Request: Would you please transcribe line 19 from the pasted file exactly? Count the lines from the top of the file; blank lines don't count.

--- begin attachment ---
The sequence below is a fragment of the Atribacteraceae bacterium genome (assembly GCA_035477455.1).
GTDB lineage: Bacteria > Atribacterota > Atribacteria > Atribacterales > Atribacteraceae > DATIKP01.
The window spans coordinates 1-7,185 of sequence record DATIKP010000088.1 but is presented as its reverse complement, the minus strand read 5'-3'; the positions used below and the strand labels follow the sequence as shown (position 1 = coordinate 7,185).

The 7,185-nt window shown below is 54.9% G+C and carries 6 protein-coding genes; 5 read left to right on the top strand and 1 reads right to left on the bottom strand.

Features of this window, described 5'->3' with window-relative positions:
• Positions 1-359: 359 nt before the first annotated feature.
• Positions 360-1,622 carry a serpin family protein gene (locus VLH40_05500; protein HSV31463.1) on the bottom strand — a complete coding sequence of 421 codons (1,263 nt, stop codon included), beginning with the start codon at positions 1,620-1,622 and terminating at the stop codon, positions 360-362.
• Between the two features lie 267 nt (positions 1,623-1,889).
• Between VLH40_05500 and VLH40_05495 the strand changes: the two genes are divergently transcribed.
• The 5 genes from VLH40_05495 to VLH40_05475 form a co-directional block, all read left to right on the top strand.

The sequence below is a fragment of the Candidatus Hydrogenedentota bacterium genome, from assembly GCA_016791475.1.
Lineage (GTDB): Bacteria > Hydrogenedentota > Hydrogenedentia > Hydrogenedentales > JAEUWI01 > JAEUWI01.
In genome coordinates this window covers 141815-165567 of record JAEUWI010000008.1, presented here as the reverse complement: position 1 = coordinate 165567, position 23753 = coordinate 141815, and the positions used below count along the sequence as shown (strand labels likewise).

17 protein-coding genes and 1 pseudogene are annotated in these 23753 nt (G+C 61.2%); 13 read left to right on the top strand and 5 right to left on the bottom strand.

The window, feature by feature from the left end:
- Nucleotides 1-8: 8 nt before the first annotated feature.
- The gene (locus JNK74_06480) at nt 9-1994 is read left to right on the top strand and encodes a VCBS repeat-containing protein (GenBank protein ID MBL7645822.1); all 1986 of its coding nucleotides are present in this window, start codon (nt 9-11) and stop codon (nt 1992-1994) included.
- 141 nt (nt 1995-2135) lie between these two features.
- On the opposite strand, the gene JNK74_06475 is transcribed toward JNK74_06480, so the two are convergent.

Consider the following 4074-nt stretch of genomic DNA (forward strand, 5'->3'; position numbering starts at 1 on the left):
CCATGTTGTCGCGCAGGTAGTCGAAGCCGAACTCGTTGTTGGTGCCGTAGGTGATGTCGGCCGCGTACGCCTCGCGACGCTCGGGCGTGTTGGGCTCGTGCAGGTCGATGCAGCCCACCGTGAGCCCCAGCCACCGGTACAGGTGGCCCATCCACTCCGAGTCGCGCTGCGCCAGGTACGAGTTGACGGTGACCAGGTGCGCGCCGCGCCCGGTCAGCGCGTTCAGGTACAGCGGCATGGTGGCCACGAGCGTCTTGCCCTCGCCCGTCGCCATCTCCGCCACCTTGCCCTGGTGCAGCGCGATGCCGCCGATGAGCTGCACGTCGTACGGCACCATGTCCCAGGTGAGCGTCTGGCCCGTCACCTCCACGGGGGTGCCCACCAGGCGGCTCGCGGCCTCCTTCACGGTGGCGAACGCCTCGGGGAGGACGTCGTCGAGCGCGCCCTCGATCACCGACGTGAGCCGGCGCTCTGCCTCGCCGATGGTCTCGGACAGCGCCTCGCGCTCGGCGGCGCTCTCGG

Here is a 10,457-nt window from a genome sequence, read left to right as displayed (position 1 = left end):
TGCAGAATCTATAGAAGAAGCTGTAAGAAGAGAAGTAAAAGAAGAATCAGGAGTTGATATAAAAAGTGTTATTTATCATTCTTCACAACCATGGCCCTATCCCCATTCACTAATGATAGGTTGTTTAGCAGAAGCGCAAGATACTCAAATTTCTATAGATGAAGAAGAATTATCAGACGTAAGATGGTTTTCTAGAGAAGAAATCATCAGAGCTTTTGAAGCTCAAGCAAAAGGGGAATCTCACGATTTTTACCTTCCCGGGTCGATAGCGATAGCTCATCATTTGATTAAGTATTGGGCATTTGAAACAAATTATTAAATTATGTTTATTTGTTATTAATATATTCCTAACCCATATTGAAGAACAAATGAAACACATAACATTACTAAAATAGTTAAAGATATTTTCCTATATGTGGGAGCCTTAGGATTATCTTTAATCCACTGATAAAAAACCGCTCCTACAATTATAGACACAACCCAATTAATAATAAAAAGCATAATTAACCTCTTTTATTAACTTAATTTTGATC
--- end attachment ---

- On the opposite strand, the gene JNK74_06475 is transcribed toward JNK74_06480, so the two are convergent.